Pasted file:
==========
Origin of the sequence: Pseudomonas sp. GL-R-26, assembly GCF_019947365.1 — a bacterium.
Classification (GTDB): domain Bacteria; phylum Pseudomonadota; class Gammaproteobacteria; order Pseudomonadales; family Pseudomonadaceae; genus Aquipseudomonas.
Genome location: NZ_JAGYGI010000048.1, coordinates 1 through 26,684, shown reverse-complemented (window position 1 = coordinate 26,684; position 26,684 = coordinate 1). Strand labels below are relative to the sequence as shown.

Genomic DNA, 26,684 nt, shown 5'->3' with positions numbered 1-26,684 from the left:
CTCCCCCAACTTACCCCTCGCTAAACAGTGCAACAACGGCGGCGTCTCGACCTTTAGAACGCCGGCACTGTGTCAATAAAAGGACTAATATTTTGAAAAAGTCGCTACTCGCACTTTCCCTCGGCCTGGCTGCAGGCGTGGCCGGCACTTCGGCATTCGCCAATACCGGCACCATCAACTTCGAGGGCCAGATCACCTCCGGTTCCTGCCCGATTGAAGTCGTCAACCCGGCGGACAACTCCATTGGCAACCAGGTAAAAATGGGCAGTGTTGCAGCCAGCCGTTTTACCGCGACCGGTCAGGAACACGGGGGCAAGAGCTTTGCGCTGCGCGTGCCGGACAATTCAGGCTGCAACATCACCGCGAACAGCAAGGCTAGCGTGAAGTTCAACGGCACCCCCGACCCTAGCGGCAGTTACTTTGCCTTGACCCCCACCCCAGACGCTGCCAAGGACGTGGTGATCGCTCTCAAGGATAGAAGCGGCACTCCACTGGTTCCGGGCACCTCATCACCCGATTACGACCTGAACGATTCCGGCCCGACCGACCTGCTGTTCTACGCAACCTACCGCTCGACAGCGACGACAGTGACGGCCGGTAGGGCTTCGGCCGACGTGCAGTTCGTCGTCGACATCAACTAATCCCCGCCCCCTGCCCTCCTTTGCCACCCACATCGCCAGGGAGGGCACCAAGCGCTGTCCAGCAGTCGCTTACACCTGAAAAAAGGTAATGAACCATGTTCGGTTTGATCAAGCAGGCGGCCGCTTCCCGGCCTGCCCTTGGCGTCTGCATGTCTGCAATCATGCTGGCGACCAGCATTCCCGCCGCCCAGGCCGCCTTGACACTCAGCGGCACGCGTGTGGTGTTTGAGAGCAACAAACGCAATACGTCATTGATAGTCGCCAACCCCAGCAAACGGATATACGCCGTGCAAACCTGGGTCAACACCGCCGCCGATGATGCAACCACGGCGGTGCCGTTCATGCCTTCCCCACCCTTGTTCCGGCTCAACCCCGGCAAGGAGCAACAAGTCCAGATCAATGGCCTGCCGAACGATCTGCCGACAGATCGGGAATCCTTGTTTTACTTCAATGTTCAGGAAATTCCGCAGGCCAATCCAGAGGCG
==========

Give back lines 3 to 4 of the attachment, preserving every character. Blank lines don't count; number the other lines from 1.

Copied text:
Genome location: NZ_JAGYGI010000048.1, coordinates 1 through 26,684, shown reverse-complemented (window position 1 = coordinate 26,684; position 26,684 = coordinate 1). Strand labels below are relative to the sequence as shown.

Genomic DNA, 26,684 nt, shown 5'->3' with positions numbered 1-26,684 from the left: